Absolutely, say activists who were never involved in politics until 2009, when local tea party groups started springing up around the always fiscally conservative state. They see the 2010 landslide in the Granite State — when the GOP won a U.S. Senate seat, both U.S. House seats, and both chambers of the state legislature — as at least in part a reflection of tea party power.
Not so much, says the state party establishment, who see the tea party as a new name for an old phenomenon.
“Activism is not new in New Hampshire,” said former governor John H. Sununu, who was the chairman of the state party during the last cycle but watched as his handpicked successor for the post was beaten earlier this year by — you guessed it — a candidate with tea party backing.
That Sununu, the one-time chief of staff to former President George H.W. Bush, and his politically connected sons have become the most outspoken critics of the idea of a tea party takeover in New Hampshire amounts to a microcosm of the broader push-pull going on nationally as the GOP seeks to come to terms with its activist wing.
The Sununus have long been the first family of New Hampshire Republican politics.
John H. Sununu spent six years as governor of New Hampshire — from 1982 to 1988 — before being named chief of staff to Bush, a post he held from 1989 to 1992.
His sons have followed in their father’s political footsteps. John E. Sununu spent six years in the U.S. House before winning a Senate seat in 2002; he was defeated for a second term by Sen. Jeanne Shaheen (D) in 2008. Chris Sununu currently serves on the state executive council. Sununu’s others sons are not in elected office but are involved in politics.
And, to a man, the Sununus are largely dismissive of the idea that the tea party has taken hold off the state GOP.
Asked about the relevance of tea party-backed U.S. senators earlier this year, John E. Sununu he told CNN: "This is not only a story that's overblown, but it's 180 degrees from the truth ... This is like the most establishment insider class of senators that you’ve had, I bet, in 35 years.”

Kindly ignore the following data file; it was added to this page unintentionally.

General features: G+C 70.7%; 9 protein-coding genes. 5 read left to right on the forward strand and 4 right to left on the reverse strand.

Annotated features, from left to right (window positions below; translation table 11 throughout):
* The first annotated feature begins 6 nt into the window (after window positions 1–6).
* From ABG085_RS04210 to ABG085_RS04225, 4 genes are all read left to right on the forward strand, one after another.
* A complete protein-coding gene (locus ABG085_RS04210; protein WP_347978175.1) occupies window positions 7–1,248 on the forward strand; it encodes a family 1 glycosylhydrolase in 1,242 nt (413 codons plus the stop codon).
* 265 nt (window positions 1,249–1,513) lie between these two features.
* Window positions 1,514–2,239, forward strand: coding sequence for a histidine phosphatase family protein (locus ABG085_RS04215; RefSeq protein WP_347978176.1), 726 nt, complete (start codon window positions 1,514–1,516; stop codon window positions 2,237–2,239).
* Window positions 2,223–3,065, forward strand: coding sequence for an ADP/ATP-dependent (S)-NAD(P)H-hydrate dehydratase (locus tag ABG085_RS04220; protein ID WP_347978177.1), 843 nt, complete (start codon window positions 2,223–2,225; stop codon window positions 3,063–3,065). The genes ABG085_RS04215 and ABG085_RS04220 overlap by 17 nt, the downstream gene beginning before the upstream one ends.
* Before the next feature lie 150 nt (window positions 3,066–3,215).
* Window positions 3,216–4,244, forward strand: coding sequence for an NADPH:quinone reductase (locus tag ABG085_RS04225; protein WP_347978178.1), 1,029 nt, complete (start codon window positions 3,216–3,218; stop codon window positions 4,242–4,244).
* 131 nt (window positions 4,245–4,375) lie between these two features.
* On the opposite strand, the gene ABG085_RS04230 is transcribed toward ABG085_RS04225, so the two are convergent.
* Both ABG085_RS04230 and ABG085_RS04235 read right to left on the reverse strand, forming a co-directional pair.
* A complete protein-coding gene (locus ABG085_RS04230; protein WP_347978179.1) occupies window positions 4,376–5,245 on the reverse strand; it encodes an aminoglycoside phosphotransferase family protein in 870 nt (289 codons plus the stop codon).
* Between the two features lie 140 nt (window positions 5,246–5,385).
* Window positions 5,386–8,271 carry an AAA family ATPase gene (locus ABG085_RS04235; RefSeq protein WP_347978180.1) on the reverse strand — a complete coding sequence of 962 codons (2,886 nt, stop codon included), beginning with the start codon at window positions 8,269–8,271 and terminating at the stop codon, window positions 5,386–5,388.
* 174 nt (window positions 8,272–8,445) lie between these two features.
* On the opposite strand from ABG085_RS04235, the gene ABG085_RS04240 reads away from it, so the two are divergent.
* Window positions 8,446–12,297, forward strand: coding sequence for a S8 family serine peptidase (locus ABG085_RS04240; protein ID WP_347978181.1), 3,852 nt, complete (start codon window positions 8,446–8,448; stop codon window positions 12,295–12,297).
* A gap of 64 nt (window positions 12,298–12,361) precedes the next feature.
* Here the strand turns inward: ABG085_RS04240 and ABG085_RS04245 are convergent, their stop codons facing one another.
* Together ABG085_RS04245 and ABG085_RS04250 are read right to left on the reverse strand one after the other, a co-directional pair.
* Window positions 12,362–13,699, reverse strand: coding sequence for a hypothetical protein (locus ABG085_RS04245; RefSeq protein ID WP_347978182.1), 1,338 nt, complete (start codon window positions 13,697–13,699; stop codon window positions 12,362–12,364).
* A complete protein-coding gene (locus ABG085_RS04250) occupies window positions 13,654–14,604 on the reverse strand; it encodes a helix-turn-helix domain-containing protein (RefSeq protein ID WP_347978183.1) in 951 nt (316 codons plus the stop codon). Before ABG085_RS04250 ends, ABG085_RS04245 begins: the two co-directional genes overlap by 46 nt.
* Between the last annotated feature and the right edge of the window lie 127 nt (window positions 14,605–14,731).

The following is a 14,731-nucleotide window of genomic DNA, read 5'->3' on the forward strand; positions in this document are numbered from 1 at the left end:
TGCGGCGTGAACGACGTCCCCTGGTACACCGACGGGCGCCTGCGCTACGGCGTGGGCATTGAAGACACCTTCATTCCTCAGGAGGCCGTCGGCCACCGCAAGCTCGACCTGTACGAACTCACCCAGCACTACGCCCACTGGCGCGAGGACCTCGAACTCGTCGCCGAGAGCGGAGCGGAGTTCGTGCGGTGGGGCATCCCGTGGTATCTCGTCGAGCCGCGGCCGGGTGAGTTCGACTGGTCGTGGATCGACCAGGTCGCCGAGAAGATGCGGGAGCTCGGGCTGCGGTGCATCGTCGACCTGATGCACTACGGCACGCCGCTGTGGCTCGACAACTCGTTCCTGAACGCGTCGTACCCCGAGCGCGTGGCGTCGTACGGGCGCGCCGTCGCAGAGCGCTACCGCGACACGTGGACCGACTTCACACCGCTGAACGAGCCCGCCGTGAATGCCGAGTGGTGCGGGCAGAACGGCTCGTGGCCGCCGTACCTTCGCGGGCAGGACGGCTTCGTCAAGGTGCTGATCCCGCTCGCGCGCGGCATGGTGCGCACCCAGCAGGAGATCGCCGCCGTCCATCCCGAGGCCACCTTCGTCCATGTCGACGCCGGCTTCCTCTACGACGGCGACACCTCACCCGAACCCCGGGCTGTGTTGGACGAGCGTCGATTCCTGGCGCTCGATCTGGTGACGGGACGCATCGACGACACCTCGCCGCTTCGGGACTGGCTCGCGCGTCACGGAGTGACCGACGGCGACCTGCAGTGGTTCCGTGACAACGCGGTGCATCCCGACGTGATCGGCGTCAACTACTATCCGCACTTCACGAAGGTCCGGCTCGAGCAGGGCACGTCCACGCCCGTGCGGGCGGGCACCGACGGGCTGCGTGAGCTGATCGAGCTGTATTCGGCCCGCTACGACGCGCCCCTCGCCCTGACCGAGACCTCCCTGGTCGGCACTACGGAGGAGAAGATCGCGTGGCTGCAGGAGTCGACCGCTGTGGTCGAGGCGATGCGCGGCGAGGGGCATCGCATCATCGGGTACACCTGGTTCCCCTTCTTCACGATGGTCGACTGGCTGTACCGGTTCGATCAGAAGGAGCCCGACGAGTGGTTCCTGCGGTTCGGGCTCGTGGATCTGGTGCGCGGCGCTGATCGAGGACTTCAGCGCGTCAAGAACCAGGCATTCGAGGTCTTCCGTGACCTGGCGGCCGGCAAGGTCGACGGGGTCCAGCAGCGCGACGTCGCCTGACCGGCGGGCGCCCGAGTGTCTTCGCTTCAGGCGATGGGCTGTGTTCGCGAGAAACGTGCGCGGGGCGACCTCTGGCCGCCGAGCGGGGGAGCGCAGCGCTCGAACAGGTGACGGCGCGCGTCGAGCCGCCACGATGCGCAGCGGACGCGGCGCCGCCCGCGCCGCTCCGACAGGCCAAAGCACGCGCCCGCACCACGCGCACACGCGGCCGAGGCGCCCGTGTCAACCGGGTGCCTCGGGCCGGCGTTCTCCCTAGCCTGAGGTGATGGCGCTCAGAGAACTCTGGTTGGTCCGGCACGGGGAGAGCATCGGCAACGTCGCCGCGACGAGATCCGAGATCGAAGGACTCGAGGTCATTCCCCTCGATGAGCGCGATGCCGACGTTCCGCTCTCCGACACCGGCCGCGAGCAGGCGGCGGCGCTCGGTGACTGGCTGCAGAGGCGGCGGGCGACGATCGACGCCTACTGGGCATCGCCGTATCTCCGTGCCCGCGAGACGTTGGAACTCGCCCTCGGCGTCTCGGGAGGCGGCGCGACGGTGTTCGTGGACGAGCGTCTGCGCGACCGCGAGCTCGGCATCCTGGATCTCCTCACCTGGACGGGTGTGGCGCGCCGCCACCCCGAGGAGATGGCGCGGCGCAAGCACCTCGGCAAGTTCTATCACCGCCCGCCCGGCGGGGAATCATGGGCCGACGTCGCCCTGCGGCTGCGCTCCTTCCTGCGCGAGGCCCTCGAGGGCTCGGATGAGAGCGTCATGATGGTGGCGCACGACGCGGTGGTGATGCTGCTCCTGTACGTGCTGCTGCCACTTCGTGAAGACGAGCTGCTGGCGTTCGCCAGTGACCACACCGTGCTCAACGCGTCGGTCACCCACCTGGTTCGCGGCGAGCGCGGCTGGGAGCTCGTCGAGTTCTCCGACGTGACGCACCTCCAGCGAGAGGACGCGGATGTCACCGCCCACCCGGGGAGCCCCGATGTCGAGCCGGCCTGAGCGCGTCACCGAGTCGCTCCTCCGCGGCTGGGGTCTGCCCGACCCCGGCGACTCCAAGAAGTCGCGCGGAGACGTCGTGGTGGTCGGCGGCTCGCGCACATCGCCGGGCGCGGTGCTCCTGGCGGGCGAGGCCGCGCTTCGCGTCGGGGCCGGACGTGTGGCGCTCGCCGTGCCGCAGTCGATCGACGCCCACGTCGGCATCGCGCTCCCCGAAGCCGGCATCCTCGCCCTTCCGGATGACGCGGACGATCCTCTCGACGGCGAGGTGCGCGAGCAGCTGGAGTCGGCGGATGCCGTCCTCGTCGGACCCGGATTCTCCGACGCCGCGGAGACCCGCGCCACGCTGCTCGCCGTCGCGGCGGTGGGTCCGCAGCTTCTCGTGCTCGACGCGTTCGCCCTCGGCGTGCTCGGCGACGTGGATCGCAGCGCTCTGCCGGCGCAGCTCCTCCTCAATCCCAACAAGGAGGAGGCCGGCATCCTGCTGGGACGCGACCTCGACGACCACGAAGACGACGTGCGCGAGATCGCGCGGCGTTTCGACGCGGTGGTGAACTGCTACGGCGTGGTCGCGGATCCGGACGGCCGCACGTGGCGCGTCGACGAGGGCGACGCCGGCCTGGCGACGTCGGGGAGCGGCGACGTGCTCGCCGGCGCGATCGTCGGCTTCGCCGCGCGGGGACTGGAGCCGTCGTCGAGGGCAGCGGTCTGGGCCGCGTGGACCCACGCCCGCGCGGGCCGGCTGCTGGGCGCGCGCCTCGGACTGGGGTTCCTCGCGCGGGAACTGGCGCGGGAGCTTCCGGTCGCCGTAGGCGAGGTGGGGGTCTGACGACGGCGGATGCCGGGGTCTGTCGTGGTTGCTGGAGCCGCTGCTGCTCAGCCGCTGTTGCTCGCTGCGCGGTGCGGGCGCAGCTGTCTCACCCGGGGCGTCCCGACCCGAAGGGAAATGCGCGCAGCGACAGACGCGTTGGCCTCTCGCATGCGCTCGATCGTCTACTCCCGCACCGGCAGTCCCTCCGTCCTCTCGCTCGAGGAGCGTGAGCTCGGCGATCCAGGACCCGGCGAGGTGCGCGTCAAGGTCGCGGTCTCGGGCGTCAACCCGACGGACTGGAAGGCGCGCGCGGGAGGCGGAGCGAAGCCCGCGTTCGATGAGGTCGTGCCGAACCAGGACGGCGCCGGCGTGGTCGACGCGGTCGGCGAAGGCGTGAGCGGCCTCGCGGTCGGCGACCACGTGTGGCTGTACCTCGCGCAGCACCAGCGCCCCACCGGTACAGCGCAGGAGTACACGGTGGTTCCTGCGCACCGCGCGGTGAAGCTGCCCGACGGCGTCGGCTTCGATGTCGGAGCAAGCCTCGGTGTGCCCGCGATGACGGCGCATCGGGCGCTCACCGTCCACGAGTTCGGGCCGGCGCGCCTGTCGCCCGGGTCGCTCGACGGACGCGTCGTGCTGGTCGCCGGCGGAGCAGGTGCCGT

Chris Sununu described the tea party movement as a “rebranding” of Republicanism. “I think there’s an internal allure to maybe giving it a different name because it does get people energized,” he said. “It’s going to be useful for boots on the ground, but it’s not going to dictate the message.”
They have a point: many tea party activists in this politically active state have history with a Republican Party in the state that has long opposed the idea of a ever-expanding federal government.
Nor is conservative, populist anger new in New Hampshire. In 1996, conservative firebrand Pat Buchanan won the state’s primary over eventual nominee Bob Dole. There’s a reason that the state’s license plates read “Live Free or Die,” after all.
But there is clearly a strain of thought in tea party circles that people like the Sununus are missing a broader re-shaping of politics in the state.
They point to last year’s Senate primary, when GOP recruit Kelly Ayotte nearly lost to tea party-backed Ovide Lamontagne. Then there was the chairmanship race in January, when tea party candidate Jack Kimball, an outspoken businessman beat the elder Sununu’s preferred candidate, a longtime party volunteer.
“[Former governor Sununu is] doesn’t care. He’s going to do his thing, which is fine. I just don’t think his style really resonates with the tea party at all,” said Andrew Hemingway, chairman of New Hampshire’s Republican Liberty Caucus. “Even when he was chairman, he never came to a tea party event, he never supported the tea party, I don’t think he ever met with them even after multiple requests.”
Other activists say they did not have trouble getting in touch with the former chairman. But even those who say they have a good relationship with the Sununus see the tea party as something distinct from the GOP.
Lamontagne himself, who benefited from tea party support but describes himself as a “mainstream Republican,” says “there are a lot of newcomers to the process, and these are people who had not been involved for a long time.”
With the presidential primaries approaching, Hemingway is trying to organize the tea party movement around one GOP contender. “If we don’t unite around one candidate, we have no influence,” he said.
John H. Sununu has been an outspoken advocate for Mitt Romney in the upcoming 2012 presidential race but has said he remains undecided on an endorsement. Tea party groups have complained that Romney is ignoring them, but polls suggest he has strong support from the movement in New Hampshire — for now. Both sides say they want a conservative who cares about lower taxes and lower spending. Whether they can agree on who that is will show how divided the right is in the Granite State.